(It is also hard to put a meter on a home charge point, as the same home charger may be used for more than one car.)

Thanks (1)
to ianstockport
16th Aug 2018 00:04

Is that your experience or did you read it somewhere?

Given the wide range of vehicle efficiencies and the even wider range of charging rates and methodologies you can not make a blanket statement that 4p per mile will not cover the charges.

Over the past year I’ve regularly done 200 to 400 mile round trips and have paid anything from nothing to 30p per kWh using public charging points and over that period I have averaged about 2.5p per mile.

I use rapid chargers for these long journeys, which are the most expensive but for pottering around many public car parks, garden or shopping centres charge next to nothing or give free parking.

These days you are not stuck using the most expensive chargers on say a motorway. I quite often can exit a junction and use hotel or out of town shopping centre charges at just over a third of the cost.

With regard to metering your use at home, my charger has a meter but even with a 3 pin plug you can work out what electricity you’ve used by how long it took or the % charge you’ve added to the car’s battery, it’s easy.

Thanks (1)
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By ringi
to Paul Scholes
16th Aug 2018 11:20

But for the "fixed rate" expensive system to be useful to employers it must be agreeable to all staff who have or may get a EV. You can not expect staff to spend time finding cheap charging etc as you are already asking them to put up with having to travel as part of their job.

This rate being so low may put people of buying a EV if they will have to pay out of their own pocket for work travel due to changeing on moterways being so costly.

But it is a lot of admin to have staff reclaim the real cost of charging, including home charging, along with having enough proof for HMRC that the claim is valid.

(Clearly for company cars, using the rate for private travel can be made to work with the company covering all charging costs. Remember that a company can charge staff more then the rate for personal usage. But this depends on the home charger being only used for one car. )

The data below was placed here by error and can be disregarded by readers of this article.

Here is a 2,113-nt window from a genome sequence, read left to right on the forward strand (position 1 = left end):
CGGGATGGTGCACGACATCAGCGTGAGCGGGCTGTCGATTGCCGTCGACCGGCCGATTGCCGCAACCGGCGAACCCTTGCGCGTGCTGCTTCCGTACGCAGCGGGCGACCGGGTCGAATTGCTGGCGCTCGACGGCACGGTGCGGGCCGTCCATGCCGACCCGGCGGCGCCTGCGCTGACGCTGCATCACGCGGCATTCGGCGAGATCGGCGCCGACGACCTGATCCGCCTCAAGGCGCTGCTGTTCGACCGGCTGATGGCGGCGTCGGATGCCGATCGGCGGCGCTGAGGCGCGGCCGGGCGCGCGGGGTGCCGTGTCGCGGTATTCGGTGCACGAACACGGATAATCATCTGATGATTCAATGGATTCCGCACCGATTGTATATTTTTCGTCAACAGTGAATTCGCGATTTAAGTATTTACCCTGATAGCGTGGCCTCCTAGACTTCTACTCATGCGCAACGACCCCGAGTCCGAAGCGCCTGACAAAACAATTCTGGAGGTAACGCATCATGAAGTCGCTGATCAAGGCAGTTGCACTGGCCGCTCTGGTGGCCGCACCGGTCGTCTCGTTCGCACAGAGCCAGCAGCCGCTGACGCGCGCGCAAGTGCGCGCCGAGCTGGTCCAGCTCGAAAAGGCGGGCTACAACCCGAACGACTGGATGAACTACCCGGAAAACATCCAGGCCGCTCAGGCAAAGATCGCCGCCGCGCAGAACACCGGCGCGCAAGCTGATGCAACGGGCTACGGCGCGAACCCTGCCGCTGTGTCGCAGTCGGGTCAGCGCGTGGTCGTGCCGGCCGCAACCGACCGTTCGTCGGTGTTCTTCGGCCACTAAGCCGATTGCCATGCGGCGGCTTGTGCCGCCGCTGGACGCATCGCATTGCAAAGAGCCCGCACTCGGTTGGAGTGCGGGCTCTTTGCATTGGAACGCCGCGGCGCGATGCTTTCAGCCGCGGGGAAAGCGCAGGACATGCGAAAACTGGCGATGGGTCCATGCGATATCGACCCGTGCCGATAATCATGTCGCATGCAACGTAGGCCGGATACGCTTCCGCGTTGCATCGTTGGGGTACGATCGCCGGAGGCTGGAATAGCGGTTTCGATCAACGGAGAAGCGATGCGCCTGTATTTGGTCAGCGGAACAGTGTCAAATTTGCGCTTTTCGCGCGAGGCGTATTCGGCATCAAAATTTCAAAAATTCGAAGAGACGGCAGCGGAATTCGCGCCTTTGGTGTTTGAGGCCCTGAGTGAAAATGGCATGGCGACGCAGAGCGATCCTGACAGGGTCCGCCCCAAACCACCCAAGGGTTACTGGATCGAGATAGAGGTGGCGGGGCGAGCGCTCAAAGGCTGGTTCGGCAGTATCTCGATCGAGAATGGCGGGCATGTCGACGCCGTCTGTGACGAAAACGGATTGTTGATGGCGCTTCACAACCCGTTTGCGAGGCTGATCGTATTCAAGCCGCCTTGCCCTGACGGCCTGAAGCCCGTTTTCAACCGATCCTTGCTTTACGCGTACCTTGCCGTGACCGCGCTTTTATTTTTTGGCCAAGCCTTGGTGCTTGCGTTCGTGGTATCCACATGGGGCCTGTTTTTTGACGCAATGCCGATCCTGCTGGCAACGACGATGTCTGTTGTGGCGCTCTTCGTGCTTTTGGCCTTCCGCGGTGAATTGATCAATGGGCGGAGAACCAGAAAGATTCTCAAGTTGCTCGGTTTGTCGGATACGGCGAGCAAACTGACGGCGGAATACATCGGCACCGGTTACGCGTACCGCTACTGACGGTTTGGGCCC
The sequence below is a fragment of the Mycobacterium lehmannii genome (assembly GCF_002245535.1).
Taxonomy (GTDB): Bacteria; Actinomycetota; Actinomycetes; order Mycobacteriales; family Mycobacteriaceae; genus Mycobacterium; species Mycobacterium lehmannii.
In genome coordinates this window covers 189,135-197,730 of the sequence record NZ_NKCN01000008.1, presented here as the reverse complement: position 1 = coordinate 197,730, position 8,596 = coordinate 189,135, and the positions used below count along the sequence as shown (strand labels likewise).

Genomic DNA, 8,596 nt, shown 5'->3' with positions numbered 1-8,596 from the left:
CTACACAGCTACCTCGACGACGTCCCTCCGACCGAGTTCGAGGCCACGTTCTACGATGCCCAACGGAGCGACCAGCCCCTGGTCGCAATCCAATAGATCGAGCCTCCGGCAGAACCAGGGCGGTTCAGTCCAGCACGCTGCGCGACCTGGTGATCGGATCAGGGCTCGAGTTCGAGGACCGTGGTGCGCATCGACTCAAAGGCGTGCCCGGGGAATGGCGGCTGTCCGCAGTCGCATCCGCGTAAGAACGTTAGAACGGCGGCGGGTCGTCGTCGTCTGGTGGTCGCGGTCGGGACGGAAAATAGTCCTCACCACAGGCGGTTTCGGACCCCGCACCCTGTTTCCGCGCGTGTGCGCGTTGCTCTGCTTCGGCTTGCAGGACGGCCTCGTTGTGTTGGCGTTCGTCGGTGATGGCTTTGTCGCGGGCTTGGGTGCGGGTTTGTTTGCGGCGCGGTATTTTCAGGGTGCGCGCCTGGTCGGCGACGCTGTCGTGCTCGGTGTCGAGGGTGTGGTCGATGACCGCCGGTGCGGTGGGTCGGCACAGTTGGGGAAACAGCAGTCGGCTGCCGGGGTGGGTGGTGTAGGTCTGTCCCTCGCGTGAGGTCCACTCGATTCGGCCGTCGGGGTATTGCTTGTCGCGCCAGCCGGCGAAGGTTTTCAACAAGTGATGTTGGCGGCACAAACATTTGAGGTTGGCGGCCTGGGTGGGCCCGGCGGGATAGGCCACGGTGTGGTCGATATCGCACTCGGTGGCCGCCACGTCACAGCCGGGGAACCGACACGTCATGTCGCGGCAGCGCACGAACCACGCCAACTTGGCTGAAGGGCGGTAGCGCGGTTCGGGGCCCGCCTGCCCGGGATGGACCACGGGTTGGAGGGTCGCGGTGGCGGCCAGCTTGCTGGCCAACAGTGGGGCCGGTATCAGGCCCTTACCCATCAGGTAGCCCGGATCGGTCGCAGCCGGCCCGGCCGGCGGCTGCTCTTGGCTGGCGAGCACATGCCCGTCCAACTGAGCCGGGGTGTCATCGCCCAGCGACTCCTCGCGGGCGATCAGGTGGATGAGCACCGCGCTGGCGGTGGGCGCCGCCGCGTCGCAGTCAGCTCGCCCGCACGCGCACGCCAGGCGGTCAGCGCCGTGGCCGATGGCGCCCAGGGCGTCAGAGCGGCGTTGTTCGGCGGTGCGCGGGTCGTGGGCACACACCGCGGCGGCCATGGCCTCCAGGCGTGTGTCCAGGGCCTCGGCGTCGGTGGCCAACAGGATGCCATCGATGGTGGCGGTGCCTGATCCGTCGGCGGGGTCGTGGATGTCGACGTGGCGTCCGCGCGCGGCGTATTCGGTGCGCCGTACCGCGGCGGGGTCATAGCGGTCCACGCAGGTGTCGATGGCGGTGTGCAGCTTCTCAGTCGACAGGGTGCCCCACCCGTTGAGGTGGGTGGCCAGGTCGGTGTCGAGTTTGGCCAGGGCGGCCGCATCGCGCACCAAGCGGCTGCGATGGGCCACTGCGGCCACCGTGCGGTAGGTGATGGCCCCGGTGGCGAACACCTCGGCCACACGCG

Thanks (0)
to ringi
16th Aug 2018 15:39

I’m honestly struggling to understand your complaint here, how is this any different from the rules for fossil fueled cars (ICEVs)? The AFRs for them will be over or under the true cost of the fuel depending on the car, the fuel and how you drive, where’s the difference?

Ten years ago I drove Smart cars as both company and owned cars and made a killing on both fuel and mileage rates, but would have struggled to do the same with more expensive or fossil guzzling models.

The choice to buy EVs over ICEVs is a company decision and, for the average company car, where business miles may be considerable, the company will recognise the substantial difference in the cost of fuelling each. Plus, if there really is a disparity in the AFR and the actual cost of the fuel, the company is allowed to calculate and pay (or demand) its own rate which, in my case, if paying 30p pkWh on motorways, would amount to say 7 p per mile.

Thanks (0)
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to Paul Scholes
16th Aug 2018 16:19

There is not a difference of a factor of nearly 5 for the per mile cost of “fuelling” a fossil fuelled cars (ICEVs) based on where someone is driving and what distance they are driving in a day. But with an EV it costs nearly 5 times as much to charge it at a motorway service station then overnight on E7.

(There is also not the option to use a “fuel card” so as to get all the cost information in one bill for the accounting department.)

Companies need to have one rule for all members of staff, regardless of where they are driving, and that is easy to collect the data for, otherwise, they are likely to see EVs as too much of a pain.

Thanks (0)
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By ringi
to Paul Scholes
16th Aug 2018 11:20

But for the "fixed rate" expensive system to be useful to employers it must be agreeable to all staff who have or may get a EV. You can not expect staff to spend time finding cheap charging etc as you are already asking them to put up with having to travel as part of their job.

This rate being so low may put people of buying a EV if they will have to pay out of their own pocket for work travel due to changeing on moterways being so costly.

But it is a lot of admin to have staff reclaim the real cost of charging, including home charging, along with having enough proof for HMRC that the claim is valid.

(Clearly for company cars, using the rate for private travel can be made to work with the company covering all charging costs. Remember that a company can charge staff more then the rate for personal usage. But this depends on the home charger being only used for one car. )

Thanks (0)